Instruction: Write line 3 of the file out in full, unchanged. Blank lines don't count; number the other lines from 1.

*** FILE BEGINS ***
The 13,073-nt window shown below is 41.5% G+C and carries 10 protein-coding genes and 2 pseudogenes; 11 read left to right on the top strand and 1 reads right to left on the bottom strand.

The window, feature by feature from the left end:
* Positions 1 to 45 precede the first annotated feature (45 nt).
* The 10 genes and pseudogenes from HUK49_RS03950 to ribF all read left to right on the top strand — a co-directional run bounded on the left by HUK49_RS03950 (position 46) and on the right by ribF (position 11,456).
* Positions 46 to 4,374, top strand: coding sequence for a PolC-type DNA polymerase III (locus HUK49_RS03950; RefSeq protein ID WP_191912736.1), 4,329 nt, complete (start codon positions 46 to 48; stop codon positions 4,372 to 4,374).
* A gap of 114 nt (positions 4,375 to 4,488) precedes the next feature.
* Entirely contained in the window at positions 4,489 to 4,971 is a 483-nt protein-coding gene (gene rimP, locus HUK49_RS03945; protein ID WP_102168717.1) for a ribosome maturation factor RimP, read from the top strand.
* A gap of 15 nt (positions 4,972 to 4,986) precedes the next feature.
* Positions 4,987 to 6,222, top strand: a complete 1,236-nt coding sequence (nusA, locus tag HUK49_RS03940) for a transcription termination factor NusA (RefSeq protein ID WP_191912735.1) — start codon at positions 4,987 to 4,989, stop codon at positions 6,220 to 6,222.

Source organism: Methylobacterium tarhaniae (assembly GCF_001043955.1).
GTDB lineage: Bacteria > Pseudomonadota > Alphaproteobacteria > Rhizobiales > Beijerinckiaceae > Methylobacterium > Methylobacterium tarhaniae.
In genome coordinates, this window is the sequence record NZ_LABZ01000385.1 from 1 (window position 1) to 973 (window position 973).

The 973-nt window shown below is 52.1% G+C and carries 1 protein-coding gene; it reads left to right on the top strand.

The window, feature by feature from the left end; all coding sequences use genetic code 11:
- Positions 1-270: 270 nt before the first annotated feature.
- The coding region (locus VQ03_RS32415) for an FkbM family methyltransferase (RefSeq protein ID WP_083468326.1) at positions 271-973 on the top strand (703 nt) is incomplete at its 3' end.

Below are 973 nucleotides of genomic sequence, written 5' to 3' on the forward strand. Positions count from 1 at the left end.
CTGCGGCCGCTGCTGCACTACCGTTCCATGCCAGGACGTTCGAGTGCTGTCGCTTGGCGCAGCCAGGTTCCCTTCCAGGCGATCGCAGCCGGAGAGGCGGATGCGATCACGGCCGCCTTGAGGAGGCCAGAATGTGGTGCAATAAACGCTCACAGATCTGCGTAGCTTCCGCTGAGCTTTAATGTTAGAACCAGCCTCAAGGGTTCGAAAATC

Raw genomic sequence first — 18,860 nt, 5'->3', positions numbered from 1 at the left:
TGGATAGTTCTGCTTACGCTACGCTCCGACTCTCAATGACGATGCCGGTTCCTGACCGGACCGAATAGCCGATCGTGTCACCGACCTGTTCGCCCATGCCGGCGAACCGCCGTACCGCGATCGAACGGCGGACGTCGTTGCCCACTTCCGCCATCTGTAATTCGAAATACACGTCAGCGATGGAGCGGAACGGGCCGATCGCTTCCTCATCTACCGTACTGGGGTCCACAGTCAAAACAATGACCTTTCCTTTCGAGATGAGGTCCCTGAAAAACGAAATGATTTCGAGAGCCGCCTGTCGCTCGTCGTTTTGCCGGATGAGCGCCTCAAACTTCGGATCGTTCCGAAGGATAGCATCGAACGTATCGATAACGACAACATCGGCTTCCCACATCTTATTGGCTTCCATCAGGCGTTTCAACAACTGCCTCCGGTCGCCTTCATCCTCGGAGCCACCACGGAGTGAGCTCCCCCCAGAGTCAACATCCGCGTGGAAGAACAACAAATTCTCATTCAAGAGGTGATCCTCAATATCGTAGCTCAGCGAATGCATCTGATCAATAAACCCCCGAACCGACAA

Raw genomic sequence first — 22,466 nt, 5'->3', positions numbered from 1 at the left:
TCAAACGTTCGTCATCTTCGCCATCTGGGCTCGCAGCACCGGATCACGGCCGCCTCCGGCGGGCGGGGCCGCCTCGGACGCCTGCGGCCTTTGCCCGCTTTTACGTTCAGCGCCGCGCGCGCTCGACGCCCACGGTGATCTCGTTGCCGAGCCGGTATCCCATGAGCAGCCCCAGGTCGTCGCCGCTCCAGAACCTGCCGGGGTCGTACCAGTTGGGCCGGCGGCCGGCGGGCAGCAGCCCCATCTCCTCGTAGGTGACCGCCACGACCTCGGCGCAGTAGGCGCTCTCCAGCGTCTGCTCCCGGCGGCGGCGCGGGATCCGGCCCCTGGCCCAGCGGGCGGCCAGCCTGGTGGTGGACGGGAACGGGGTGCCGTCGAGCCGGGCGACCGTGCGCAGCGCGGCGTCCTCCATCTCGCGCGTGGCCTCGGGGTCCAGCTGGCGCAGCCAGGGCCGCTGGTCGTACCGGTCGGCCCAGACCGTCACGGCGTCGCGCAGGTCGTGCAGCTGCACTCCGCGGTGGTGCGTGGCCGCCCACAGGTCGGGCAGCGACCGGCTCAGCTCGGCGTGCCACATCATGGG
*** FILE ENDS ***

* Positions 1 to 45 precede the first annotated feature (45 nt).